World Braille Day celebrates the birth of Louis Braille, the founder of a literacy program used by millions of blind and partially sighted people worldwide.
While it is not a public holiday in any country, World Day of the Blind provides an opportunity for teachers, charities and non-governmental organizations to raise awareness of the problems facing the blind and the importance of continuing to produce Braille works, giving the blind access to equal learning and learning opportunities.
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Louis Braille, the founder of braille, was born in France on January 4, 1809. Blinded by both eyes in an accident at a young age, Braille nevertheless managed to cope with his disability at a young age. Although he was totally blind, he did very well in his studies and received a scholarship from the Royal Institute for Blind Youth in France.
During his studies, inspired by the military drafting of Charles Barbier’s French Army manuscript, he developed a compact code system that would allow blind people to read and write quickly and effectively. Braille presented the results of her hard work with her peers for the first time in 1824 when she was only fifteen years old. In 1829, he published his first book on a series of works, entitled “Method of Writing Words, Music, and Plain Songs by Means of Dots, for Use by the Blind and Arranged for Them”.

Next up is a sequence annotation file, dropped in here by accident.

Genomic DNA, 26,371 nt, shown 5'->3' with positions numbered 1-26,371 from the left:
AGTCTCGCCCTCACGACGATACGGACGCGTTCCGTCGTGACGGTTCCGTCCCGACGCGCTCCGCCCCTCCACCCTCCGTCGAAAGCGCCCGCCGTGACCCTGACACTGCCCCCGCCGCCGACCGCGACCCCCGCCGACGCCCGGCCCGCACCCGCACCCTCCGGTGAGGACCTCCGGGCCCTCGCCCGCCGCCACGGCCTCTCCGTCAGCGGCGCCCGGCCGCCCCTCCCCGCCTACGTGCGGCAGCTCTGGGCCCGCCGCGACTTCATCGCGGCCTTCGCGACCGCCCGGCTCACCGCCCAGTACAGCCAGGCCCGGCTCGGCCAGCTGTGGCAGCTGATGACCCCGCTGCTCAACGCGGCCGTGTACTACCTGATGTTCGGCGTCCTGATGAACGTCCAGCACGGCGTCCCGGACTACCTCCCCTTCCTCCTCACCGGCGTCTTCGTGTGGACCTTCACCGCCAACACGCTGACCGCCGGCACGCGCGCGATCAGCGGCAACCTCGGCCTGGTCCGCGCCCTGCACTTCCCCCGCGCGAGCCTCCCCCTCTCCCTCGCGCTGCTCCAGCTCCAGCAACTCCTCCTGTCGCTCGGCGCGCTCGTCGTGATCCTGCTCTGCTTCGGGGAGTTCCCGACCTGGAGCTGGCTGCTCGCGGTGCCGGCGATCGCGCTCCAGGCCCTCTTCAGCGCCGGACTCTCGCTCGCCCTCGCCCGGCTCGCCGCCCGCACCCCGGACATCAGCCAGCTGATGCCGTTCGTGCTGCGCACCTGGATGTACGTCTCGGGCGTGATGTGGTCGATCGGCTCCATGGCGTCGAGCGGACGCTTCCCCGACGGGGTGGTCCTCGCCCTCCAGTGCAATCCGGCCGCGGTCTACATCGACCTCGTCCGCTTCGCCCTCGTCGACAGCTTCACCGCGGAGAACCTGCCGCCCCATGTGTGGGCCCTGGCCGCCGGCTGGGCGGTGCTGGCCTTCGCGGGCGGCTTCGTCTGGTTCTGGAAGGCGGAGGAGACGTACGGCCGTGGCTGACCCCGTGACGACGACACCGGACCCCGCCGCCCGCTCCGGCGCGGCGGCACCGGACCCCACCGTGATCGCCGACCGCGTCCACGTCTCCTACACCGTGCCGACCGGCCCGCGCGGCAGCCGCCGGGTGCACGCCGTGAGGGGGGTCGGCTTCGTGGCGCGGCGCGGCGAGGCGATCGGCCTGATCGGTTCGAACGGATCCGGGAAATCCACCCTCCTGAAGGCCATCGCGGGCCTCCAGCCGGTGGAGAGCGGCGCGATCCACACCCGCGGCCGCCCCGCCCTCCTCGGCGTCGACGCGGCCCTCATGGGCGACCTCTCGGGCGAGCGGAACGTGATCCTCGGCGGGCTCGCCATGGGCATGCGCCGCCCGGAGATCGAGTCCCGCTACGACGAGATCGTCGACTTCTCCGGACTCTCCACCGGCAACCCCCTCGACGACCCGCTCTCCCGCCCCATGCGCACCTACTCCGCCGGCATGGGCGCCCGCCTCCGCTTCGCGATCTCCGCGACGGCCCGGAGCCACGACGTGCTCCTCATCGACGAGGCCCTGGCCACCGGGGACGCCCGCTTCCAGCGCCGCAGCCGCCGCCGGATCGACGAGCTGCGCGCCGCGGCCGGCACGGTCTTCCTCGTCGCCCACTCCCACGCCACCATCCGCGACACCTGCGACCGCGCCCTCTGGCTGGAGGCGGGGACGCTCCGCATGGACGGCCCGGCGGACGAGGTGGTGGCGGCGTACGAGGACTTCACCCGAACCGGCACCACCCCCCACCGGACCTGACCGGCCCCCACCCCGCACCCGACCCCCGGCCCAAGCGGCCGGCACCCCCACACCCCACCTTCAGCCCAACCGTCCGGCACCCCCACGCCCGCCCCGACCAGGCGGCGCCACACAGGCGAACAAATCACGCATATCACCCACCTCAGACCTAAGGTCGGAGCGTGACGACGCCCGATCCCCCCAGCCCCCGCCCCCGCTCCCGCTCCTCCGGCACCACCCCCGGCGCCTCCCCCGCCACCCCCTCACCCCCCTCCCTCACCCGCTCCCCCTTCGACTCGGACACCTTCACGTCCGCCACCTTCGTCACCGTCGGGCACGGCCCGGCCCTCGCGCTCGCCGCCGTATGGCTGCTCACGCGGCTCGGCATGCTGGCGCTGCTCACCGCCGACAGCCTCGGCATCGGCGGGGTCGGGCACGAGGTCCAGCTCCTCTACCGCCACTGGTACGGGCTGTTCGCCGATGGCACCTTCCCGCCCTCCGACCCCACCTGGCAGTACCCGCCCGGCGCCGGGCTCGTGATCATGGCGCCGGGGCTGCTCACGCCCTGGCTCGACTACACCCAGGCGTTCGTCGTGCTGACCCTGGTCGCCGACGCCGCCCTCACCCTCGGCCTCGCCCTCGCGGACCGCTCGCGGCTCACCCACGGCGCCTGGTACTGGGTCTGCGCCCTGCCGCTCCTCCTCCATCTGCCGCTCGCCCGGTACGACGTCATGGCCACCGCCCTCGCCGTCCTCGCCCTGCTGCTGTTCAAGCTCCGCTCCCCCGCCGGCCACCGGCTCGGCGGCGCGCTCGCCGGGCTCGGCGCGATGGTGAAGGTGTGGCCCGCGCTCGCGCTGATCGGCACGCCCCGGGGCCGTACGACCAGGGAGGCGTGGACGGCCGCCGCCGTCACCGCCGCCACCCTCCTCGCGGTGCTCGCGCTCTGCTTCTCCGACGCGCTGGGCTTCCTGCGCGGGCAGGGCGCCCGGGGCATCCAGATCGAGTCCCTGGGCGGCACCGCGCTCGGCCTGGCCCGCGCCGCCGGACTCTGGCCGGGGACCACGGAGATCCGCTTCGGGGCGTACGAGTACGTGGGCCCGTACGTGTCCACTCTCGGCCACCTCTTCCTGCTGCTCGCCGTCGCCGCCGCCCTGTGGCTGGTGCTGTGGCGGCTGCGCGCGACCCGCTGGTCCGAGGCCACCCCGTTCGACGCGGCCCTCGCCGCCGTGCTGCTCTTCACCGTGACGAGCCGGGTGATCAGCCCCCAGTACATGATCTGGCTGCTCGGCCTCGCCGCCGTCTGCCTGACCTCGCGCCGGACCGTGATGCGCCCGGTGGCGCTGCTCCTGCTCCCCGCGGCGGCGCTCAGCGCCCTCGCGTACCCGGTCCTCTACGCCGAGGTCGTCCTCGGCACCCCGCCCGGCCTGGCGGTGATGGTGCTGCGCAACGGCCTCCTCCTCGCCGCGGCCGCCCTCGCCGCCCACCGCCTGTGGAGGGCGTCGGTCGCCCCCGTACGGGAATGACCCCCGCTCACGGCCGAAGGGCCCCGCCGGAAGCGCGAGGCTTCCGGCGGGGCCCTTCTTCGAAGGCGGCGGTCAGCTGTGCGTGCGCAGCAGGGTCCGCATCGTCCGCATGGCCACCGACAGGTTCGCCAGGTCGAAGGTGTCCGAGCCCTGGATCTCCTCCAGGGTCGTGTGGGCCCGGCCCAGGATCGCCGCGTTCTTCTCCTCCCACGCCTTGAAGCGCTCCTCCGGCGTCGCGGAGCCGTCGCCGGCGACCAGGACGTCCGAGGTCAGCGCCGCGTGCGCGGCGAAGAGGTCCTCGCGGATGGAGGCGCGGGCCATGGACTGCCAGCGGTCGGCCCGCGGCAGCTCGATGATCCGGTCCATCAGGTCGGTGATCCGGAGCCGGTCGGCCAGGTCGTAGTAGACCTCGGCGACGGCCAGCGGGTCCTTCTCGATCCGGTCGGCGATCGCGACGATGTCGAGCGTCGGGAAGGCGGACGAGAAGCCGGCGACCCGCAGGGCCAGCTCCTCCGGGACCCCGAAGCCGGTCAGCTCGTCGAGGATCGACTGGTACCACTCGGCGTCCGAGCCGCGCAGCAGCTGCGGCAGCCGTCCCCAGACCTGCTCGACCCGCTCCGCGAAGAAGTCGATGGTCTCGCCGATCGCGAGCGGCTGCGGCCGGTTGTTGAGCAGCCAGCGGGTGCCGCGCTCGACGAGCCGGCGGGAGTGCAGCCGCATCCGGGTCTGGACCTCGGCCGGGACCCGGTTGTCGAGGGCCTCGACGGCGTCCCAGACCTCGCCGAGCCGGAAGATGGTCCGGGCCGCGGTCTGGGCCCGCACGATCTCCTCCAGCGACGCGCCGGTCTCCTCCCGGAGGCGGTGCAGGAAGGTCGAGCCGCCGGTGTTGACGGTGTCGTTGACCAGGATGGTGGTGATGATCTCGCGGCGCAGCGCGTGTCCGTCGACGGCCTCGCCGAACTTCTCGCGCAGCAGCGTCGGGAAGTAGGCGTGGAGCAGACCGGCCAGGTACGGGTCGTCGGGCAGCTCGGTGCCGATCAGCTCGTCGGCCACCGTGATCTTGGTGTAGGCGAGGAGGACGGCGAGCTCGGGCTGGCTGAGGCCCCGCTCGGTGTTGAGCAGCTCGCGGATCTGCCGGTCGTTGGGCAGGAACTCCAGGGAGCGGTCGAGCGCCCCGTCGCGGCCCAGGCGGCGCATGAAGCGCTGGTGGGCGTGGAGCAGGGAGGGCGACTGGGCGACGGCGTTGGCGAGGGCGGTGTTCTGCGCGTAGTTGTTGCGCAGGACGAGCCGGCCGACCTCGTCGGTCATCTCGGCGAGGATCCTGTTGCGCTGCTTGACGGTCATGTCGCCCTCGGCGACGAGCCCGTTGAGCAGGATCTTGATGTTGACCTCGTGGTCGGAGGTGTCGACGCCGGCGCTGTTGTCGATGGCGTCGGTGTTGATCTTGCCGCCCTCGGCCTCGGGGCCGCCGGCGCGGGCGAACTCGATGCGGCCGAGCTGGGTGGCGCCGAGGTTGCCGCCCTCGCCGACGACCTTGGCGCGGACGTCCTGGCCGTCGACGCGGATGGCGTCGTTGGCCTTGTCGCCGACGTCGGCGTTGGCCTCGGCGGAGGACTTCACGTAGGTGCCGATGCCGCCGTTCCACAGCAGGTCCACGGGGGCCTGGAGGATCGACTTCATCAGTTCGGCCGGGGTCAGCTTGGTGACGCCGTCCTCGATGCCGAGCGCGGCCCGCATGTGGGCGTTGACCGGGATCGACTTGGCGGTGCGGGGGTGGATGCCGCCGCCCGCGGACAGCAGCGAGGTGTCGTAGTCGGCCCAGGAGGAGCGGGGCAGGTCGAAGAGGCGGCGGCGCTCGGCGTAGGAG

The braille system works by representing the letters of the alphabet (and numbers) in a series of 6 dots connected by 3 lines. The simplicity of his ideas allowed books to be produced in such a large way that thousands of blind people could read them by tapping their fingers on the dots. As a result, blind students have the opportunity to be taught along with their peers and read for fun as easily as anyone can see.
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Although braille is unbelievable, and as it provides blind and partially sighted people, braille books must remain within the country where they are produced due to international copyright laws. Because braille books cannot be restricted, the blind cannot read any of the books that can be produced in their country. Unfortunately, currently, only 5% of all published material is produced in affordable ways, which means that less than 10% of all blind children in developing countries go to school due to a lack or lack of teaching materials.
The Marrakesh Convention is the name of an international agreement concluded in June 2013 that could allow for the copyright of published works to be made more widely available in easily accessible formats. The implementation of the Marrakesh Agreement will allow blind organizations to share their resources with other organizations in developing countries that may not have the resources to produce for their blind citizens.
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After that, schools for the blind in rich countries will be able to send textbooks to schools in poorer countries so blind children who cannot afford to buy braille books will still be able to get the books needed to finish school. For example, the Spanish ONCE (Organización Nacional de Ciegos Españoles, or the Spanish Foundation for the Blind) can make their braille library available to blinding organizations in all Spanish-speaking countries in South America, thus saving on the cost of producing the same national publications. each different.
However, these resources can only be shared if the agreement becomes legal in all countries around the world.
This coming World Braille Day, celebrate the success of Louis Braille and help millions of blind and partially sighted people everywhere by writing a letter representing your government encouraging them to make this agreement a reality.
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